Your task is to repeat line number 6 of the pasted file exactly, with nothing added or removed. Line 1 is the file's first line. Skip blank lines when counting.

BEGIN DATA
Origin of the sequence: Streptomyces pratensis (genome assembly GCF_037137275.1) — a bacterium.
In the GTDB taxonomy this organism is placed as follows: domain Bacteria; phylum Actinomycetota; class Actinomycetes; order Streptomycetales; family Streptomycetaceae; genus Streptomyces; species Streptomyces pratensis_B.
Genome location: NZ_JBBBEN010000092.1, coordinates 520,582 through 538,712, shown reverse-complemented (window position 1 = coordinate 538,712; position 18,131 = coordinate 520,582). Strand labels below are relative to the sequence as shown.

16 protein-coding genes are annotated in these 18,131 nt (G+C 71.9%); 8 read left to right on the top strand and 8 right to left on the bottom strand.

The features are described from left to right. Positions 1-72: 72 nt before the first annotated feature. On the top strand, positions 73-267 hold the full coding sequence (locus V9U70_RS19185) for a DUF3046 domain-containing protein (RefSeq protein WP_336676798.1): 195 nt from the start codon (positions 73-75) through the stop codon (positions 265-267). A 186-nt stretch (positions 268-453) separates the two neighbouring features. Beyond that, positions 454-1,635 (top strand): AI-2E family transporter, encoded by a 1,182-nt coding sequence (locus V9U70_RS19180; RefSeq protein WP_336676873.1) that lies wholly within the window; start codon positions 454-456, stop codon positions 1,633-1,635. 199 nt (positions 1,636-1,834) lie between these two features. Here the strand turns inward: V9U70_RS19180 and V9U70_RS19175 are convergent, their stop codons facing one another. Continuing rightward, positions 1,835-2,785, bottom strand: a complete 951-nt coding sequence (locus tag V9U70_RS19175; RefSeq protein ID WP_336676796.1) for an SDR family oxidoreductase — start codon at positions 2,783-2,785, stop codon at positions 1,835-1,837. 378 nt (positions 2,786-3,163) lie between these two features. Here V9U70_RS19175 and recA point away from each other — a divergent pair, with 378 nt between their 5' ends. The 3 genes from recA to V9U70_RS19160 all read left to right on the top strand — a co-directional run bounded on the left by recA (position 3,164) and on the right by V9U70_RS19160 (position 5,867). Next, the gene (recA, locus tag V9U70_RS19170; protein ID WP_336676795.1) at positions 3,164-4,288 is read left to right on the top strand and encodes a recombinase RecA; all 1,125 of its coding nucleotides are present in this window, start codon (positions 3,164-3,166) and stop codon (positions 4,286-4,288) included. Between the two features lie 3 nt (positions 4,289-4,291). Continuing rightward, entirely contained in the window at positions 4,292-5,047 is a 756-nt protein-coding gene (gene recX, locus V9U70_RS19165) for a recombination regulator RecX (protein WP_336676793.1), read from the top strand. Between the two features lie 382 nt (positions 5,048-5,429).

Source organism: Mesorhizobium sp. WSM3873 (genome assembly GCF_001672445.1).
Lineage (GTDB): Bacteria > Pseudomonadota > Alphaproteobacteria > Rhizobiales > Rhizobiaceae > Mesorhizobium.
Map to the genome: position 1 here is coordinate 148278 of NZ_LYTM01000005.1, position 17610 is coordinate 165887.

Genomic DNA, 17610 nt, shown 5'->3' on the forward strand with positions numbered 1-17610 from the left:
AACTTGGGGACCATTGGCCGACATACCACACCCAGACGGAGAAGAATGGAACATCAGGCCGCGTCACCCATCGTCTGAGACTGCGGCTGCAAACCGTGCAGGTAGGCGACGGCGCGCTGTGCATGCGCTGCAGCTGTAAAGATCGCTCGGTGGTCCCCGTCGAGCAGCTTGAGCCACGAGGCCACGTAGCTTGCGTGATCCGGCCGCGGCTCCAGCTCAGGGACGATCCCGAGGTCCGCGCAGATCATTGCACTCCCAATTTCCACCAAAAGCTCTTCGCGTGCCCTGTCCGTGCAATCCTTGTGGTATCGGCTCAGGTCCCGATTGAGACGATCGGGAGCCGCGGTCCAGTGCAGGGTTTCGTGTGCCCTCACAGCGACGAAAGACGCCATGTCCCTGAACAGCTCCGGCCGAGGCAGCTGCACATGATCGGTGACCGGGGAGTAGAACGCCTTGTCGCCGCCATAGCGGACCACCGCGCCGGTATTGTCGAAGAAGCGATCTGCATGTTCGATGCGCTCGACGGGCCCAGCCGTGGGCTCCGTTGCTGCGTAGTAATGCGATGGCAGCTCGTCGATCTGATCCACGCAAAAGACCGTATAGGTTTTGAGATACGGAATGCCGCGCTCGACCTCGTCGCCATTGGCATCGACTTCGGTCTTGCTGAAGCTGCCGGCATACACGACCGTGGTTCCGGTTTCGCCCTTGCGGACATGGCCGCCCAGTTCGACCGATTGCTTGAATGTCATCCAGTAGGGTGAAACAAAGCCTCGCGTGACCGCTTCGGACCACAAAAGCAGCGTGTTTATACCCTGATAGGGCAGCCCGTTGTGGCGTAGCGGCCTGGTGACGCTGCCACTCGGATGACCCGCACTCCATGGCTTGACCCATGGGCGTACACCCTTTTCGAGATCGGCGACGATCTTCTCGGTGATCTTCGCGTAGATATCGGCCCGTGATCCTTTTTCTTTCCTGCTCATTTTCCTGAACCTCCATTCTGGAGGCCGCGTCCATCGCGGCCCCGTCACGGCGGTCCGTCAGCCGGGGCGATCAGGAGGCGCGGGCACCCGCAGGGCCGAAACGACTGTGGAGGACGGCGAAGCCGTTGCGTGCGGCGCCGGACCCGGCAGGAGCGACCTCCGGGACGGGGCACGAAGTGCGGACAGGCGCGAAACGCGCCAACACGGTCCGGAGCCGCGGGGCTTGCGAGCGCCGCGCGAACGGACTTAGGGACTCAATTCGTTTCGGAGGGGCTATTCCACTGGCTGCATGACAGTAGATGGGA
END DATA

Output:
Source organism: Mesorhizobium sp. WSM3873 (genome assembly GCF_001672445.1).